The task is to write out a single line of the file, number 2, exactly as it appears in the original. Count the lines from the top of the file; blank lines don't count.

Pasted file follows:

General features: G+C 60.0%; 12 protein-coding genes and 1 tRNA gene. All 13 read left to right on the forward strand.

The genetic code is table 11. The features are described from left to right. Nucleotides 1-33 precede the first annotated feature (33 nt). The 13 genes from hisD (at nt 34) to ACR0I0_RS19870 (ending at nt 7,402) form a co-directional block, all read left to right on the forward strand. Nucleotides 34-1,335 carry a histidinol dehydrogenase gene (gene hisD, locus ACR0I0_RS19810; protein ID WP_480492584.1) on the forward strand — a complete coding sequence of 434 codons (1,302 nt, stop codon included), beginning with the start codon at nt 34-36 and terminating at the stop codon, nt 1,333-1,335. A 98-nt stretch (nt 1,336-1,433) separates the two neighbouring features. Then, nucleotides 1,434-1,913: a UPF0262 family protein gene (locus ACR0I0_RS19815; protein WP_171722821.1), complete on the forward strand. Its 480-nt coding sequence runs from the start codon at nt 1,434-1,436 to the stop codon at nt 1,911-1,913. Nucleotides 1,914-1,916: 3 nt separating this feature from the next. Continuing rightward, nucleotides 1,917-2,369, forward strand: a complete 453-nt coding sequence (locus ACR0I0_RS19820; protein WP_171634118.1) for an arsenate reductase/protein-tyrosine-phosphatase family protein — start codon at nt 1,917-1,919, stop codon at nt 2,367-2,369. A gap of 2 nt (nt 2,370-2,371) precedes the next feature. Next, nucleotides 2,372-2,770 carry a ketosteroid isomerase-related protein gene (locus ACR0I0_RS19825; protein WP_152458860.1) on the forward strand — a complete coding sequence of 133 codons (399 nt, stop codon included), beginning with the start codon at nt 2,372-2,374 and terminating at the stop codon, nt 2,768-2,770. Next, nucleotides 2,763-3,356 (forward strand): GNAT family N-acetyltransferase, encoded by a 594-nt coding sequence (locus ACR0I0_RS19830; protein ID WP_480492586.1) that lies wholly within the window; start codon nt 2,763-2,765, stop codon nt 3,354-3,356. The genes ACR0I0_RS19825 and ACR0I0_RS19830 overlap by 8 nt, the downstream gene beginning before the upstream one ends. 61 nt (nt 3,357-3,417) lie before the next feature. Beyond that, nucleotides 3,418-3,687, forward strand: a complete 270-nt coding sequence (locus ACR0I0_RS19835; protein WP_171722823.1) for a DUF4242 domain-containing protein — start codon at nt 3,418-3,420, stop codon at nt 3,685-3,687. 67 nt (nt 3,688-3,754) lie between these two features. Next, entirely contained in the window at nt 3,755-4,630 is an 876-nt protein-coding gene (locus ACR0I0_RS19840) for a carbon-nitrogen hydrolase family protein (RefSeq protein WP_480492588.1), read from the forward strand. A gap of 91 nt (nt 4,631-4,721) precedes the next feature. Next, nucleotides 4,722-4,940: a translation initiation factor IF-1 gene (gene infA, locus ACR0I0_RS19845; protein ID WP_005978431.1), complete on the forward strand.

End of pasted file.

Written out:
The genetic code is table 11. The features are described from left to right. Nucleotides 1-33 precede the first annotated feature (33 nt). The 13 genes from hisD (at nt 34) to ACR0I0_RS19870 (ending at nt 7,402) form a co-directional block, all read left to right on the forward strand. Nucleotides 34-1,335 carry a histidinol dehydrogenase gene (gene hisD, locus ACR0I0_RS19810; protein ID WP_480492584.1) on the forward strand — a complete coding sequence of 434 codons (1,302 nt, stop codon included), beginning with the start codon at nt 34-36 and terminating at the stop codon, nt 1,333-1,335. A 98-nt stretch (nt 1,336-1,433) separates the two neighbouring features. Then, nucleotides 1,434-1,913: a UPF0262 family protein gene (locus ACR0I0_RS19815; protein WP_171722821.1), complete on the forward strand. Its 480-nt coding sequence runs from the start codon at nt 1,434-1,436 to the stop codon at nt 1,911-1,913. Nucleotides 1,914-1,916: 3 nt separating this feature from the next. Continuing rightward, nucleotides 1,917-2,369, forward strand: a complete 453-nt coding sequence (locus ACR0I0_RS19820; protein WP_171634118.1) for an arsenate reductase/protein-tyrosine-phosphatase family protein — start codon at nt 1,917-1,919, stop codon at nt 2,367-2,369. A gap of 2 nt (nt 2,370-2,371) precedes the next feature. Next, nucleotides 2,372-2,770 carry a ketosteroid isomerase-related protein gene (locus ACR0I0_RS19825; protein WP_152458860.1) on the forward strand — a complete coding sequence of 133 codons (399 nt, stop codon included), beginning with the start codon at nt 2,372-2,374 and terminating at the stop codon, nt 2,768-2,770. Next, nucleotides 2,763-3,356 (forward strand): GNAT family N-acetyltransferase, encoded by a 594-nt coding sequence (locus ACR0I0_RS19830; protein ID WP_480492586.1) that lies wholly within the window; start codon nt 2,763-2,765, stop codon nt 3,354-3,356. The genes ACR0I0_RS19825 and ACR0I0_RS19830 overlap by 8 nt, the downstream gene beginning before the upstream one ends. 61 nt (nt 3,357-3,417) lie before the next feature. Beyond that, nucleotides 3,418-3,687, forward strand: a complete 270-nt coding sequence (locus ACR0I0_RS19835; protein WP_171722823.1) for a DUF4242 domain-containing protein — start codon at nt 3,418-3,420, stop codon at nt 3,685-3,687. 67 nt (nt 3,688-3,754) lie between these two features. Next, entirely contained in the window at nt 3,755-4,630 is an 876-nt protein-coding gene (locus ACR0I0_RS19840) for a carbon-nitrogen hydrolase family protein (RefSeq protein WP_480492588.1), read from the forward strand. A gap of 91 nt (nt 4,631-4,721) precedes the next feature. Next, nucleotides 4,722-4,940: a translation initiation factor IF-1 gene (gene infA, locus ACR0I0_RS19845; protein ID WP_005978431.1), complete on the forward strand.